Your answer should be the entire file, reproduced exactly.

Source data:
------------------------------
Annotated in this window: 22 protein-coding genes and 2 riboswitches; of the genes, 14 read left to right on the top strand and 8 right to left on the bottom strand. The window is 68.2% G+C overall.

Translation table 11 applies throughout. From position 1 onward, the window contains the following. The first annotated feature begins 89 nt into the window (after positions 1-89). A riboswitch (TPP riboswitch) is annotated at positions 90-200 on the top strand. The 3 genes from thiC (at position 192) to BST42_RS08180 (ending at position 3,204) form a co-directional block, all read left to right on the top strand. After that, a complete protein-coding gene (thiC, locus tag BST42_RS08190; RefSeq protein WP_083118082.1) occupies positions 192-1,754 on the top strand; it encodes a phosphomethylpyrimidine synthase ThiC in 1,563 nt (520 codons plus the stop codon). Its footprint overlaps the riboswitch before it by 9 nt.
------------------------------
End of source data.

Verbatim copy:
Annotated in this window: 22 protein-coding genes and 2 riboswitches; of the genes, 14 read left to right on the top strand and 8 right to left on the bottom strand. The window is 68.2% G+C overall.

Translation table 11 applies throughout. From position 1 onward, the window contains the following. The first annotated feature begins 89 nt into the window (after positions 1-89). A riboswitch (TPP riboswitch) is annotated at positions 90-200 on the top strand. The 3 genes from thiC (at position 192) to BST42_RS08180 (ending at position 3,204) form a co-directional block, all read left to right on the top strand. After that, a complete protein-coding gene (thiC, locus tag BST42_RS08190; RefSeq protein WP_083118082.1) occupies positions 192-1,754 on the top strand; it encodes a phosphomethylpyrimidine synthase ThiC in 1,563 nt (520 codons plus the stop codon). Its footprint overlaps the riboswitch before it by 9 nt.